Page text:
Want to feel like you’re shoplifting without the hassle of breaking the law? After almost a year of eager anticipation, Amazon Go, Jeff Bezos’s first checkout-free convenience store will open its doors to the public today.
Today, Amazon Go, the first Amazon physical store located on the ground floor of the company’s new headquarters in downtown Seattle, will finally be opened to the public. The so-called store of the future, which will offer a checkout-free experience to people, was initially slated to open in March last year. However, due to undisclosed circumstances, the plan didn’t push through.
Over the years, Amazon has made it clear that they’re all about innovation. From introducing some of the best smart home technologies to revolutionizing our online shopping experience, the company definitely has no plans of slowing down. Now, its latest venture is all set to change the retail industry by providing people with a faster shopping experience.@amazon is opening its #AmazonGo store in Seattle to the public today!Click To Tweet
Amazon Go looks just like the typical convenience store. But what you don’t know is that the whole place is equipped with a proprietary technology that monitors every single item being taken from the shelves, as well as, all the people that walk in and out of the store.
— Amazon.com (@amazon) January 21, 2018
Amazon Go’s Checkout-Free Technology
Dubbed as the Just Walk Out, the new technology behind Amazon Go is proprietary and all details will be kept confidential while the company continues its experiment with a more varied set of customers aside from its employees, USA Today reported.
The entrance of the store is lined with a row of gates, only allowing people with the Amazon Go smartphone app entry to the store. Inside, you’ll find a wide variety of on-the-go foods such as salads, beverages, and ready-to-eat meals for breakfast, lunch, or dinner.
There are also small selections of alcoholic drinks, fresh produce, meat, and Amazon’s meal kits. There’s an area dedicated to chips, cookies, nuts, and other products from the 365 Everyday Value brand.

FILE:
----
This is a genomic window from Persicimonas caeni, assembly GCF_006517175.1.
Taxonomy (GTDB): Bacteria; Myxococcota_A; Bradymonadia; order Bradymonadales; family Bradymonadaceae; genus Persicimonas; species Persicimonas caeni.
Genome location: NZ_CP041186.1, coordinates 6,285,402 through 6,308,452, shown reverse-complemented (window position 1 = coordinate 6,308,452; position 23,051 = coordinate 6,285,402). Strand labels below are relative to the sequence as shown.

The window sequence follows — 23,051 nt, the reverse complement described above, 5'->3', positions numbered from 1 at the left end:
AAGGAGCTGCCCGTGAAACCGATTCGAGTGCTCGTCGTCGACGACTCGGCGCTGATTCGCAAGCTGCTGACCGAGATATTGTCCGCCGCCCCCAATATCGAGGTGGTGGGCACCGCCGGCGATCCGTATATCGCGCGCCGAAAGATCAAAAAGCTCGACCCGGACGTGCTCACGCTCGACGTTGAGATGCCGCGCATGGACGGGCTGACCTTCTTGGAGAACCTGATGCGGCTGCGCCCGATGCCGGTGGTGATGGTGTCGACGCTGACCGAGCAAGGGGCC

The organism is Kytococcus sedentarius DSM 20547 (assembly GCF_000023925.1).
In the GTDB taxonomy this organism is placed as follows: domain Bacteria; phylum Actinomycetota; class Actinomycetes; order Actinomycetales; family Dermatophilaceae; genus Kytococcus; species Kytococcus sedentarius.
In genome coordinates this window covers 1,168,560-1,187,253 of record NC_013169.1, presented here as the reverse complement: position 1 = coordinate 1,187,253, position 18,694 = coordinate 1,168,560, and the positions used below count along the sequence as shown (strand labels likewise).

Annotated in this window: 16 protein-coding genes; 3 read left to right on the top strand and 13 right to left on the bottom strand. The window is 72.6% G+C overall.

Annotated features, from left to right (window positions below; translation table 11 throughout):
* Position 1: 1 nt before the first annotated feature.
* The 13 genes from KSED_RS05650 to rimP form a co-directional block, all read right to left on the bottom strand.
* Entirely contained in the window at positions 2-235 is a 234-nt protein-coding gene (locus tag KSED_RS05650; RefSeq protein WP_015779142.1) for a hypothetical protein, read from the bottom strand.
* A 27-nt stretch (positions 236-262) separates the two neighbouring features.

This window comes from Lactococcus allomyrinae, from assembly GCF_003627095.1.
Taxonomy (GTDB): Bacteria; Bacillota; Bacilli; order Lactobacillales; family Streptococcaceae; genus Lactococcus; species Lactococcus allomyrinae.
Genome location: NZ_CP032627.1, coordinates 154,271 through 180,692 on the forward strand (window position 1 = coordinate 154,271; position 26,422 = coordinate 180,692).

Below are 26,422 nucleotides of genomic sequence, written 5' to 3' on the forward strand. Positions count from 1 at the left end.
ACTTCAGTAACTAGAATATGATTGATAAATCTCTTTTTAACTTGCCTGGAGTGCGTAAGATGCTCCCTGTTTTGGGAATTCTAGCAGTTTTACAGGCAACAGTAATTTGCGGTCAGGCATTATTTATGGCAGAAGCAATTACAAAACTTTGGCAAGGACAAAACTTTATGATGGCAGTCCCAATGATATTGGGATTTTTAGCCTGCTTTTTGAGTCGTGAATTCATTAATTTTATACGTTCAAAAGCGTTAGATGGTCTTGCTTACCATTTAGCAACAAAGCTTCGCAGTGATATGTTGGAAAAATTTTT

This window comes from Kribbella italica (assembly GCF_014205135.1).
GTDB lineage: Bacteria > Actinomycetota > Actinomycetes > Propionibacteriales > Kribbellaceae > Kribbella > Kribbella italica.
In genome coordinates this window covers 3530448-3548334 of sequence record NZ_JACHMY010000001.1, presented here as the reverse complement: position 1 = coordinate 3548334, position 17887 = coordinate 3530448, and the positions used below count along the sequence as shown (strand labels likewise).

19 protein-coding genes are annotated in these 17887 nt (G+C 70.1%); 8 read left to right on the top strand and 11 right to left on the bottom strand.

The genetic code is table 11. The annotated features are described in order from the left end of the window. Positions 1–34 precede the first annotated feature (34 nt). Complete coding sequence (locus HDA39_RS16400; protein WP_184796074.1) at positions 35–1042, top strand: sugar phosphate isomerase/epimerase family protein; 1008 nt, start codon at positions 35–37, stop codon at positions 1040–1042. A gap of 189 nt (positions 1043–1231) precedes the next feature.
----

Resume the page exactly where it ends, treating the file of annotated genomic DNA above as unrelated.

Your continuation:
There are no cashier stands or registers in sight. Anyone who enters the store can walk away with his or her purchase without pulling out cash or a credit card.
This is because everything that has been picked out by shoppers from the shelves or stalls are accounted for and will be charged automatically to their Amazon account.
Without carts, shoppers can put their items directly into the shopping bags provided inside the store then just leave after getting what they need.
No lines. No checkout.
“People can come in and regardless of how crowded or less crowded it is, you control the amount of time that you’re actually spending at the store. You’re no longer subject to the vagaries of how long it takes you to shop,” Dilip Kumar, Amazon Go’s vice president of technology was quoted as saying.
This new shopping experience is being made possible by hundreds of cameras and sensors floating above the store shelves. The Just Walk Out technology allegedly involves sophisticated computer vision, deep learning algorithms, and sensor fusion. Apparently, Amazon’s new system can see and identify each item in the store without the need for special chips or barcodes.
While Amazon Go hopes to bring shopping convenience to the next level, the fear that it’s technology might displace some 3.5 million cashiers in the United States should it go public, also arises. However, the company stressed that the tech would not take away jobs. Instead, it would just change the role of employees.
“We’ve just put associates on different kinds of tasks where we think it adds to the customer experience,” Gianna Puerini, the executive in charge of Amazon Go, told the New York Times.
True enough, the absence of cashiers is compensated by the presence of store employees restocking the shelves, helping customers with any technical or shopping problem, checking I.D.s for alcohol purchases, and other customer-related services.
Right now, no one knows for sure what Amazon plans to do with its new technology. The company is denying speculations that it might sell the Just Walk Out technology to other retailers or that it would be used inside the Whole Foods supermarkets.
“There are no plans to…introduce this technology in any of the other physical settings that we have.” ~ Dilip Kumar